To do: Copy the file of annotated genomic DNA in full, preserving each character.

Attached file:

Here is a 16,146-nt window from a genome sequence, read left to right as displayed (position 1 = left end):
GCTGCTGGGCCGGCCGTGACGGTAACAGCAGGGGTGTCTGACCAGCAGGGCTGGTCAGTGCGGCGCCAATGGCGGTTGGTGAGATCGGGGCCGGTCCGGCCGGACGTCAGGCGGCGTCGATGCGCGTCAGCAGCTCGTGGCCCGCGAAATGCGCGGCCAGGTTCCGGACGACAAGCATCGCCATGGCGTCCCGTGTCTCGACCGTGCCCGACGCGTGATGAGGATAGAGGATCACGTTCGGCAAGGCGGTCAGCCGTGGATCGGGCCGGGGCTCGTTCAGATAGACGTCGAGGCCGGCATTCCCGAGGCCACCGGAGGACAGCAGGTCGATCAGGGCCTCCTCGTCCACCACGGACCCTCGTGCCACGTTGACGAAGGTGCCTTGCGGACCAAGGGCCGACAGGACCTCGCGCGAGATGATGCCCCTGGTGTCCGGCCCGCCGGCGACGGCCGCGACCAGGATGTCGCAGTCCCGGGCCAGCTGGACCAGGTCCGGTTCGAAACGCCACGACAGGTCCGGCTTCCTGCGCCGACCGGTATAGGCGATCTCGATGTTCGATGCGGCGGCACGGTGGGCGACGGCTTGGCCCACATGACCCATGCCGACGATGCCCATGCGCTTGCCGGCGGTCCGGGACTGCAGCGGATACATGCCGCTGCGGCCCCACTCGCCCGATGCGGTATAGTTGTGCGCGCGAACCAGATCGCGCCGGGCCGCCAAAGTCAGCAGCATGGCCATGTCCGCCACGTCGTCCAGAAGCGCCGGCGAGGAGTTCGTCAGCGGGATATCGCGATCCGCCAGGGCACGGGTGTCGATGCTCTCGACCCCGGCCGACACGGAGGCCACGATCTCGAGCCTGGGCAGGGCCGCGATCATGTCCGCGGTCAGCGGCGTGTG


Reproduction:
Here is a 16,146-nt window from a genome sequence, read left to right as displayed (position 1 = left end):
GCTGCTGGGCCGGCCGTGACGGTAACAGCAGGGGTGTCTGACCAGCAGGGCTGGTCAGTGCGGCGCCAATGGCGGTTGGTGAGATCGGGGCCGGTCCGGCCGGACGTCAGGCGGCGTCGATGCGCGTCAGCAGCTCGTGGCCCGCGAAATGCGCGGCCAGGTTCCGGACGACAAGCATCGCCATGGCGTCCCGTGTCTCGACCGTGCCCGACGCGTGATGAGGATAGAGGATCACGTTCGGCAAGGCGGTCAGCCGTGGATCGGGCCGGGGCTCGTTCAGATAGACGTCGAGGCCGGCATTCCCGAGGCCACCGGAGGACAGCAGGTCGATCAGGGCCTCCTCGTCCACCACGGACCCTCGTGCCACGTTGACGAAGGTGCCTTGCGGACCAAGGGCCGACAGGACCTCGCGCGAGATGATGCCCCTGGTGTCCGGCCCGCCGGCGACGGCCGCGACCAGGATGTCGCAGTCCCGGGCCAGCTGGACCAGGTCCGGTTCGAAACGCCACGACAGGTCCGGCTTCCTGCGCCGACCGGTATAGGCGATCTCGATGTTCGATGCGGCGGCACGGTGGGCGACGGCTTGGCCCACATGACCCATGCCGACGATGCCCATGCGCTTGCCGGCGGTCCGGGACTGCAGCGGATACATGCCGCTGCGGCCCCACTCGCCCGATGCGGTATAGTTGTGCGCGCGAACCAGATCGCGCCGGGCCGCCAAAGTCAGCAGCATGGCCATGTCCGCCACGTCGTCCAGAAGCGCCGGCGAGGAGTTCGTCAGCGGGATATCGCGATCCGCCAGGGCACGGGTGTCGATGCTCTCGACCCCGGCCGACACGGAGGCCACGATCTCGAGCCTGGGCAGGGCCGCGATCATGTCCGCGGTCAGCGGCGTGTG